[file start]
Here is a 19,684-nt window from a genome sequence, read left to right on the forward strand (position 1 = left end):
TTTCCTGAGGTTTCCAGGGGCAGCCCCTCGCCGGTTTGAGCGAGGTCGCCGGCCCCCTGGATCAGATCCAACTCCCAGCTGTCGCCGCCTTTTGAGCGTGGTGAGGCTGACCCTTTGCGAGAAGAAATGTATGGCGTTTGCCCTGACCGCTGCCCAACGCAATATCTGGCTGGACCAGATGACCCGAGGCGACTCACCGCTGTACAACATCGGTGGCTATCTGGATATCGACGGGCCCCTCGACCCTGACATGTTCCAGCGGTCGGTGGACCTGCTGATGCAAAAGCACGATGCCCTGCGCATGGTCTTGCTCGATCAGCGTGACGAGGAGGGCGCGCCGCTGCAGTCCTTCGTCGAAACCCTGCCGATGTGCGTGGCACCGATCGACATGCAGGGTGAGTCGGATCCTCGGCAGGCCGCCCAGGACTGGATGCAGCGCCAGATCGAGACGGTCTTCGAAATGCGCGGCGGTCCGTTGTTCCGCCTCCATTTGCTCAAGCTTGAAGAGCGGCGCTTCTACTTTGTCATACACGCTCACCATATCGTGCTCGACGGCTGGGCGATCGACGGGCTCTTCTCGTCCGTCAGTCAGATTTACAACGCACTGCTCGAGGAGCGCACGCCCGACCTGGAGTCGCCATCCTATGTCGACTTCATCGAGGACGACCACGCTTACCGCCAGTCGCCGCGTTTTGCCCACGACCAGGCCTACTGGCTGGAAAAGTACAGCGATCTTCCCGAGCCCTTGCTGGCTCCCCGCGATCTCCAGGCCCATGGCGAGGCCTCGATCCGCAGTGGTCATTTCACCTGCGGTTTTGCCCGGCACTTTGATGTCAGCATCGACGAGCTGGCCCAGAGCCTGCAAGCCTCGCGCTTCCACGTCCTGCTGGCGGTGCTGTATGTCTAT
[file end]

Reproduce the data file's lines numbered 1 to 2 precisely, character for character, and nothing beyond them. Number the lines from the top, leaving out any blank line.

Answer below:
Here is a 19,684-nt window from a genome sequence, read left to right on the forward strand (position 1 = left end):
TTTCCTGAGGTTTCCAGGGGCAGCCCCTCGCCGGTTTGAGCGAGGTCGCCGGCCCCCTGGATCAGATCCAACTCCCAGCTGTCGCCGCCTTTTGAGCGTGGTGAGGCTGACCCTTTGCGAGAAGAAATGTATGGCGTTTGCCCTGACCGCTGCCCAACGCAATATCTGGCTGGACCAGATGACCCGAGGCGACTCACCGCTGTACAACATCGGTGGCTATCTGGATATCGACGGGCCCCTCGACCCTGACATGTTCCAGCGGTCGGTGGACCTGCTGATGCAAAAGCACGATGCCCTGCGCATGGTCTTGCTCGATCAGCGTGACGAGGAGGGCGCGCCGCTGCAGTCCTTCGTCGAAACCCTGCCGATGTGCGTGGCACCGATCGACATGCAGGGTGAGTCGGATCCTCGGCAGGCCGCCCAGGACTGGATGCAGCGCCAGATCGAGACGGTCTTCGAAATGCGCGGCGGTCCGTTGTTCCGCCTCCATTTGCTCAAGCTTGAAGAGCGGCGCTTCTACTTTGTCATACACGCTCACCATATCGTGCTCGACGGCTGGGCGATCGACGGGCTCTTCTCGTCCGTCAGTCAGATTTACAACGCACTGCTCGAGGAGCGCACGCCCGACCTGGAGTCGCCATCCTATGTCGACTTCATCGAGGACGACCACGCTTACCGCCAGTCGCCGCGTTTTGCCCACGACCAGGCCTACTGGCTGGAAAAGTACAGCGATCTTCCCGAGCCCTTGCTGGCTCCCCGCGATCTCCAGGCCCATGGCGAGGCCTCGATCCGCAGTGGTCATTTCACCTGCGGTTTTGCCCGGCACTTTGATGTCAGCATCGACGAGCTGGCCCAGAGCCTGCAAGCCTCGCGCTTCCACGTCCTGCTGGCGGTGCTGTATGTCTAT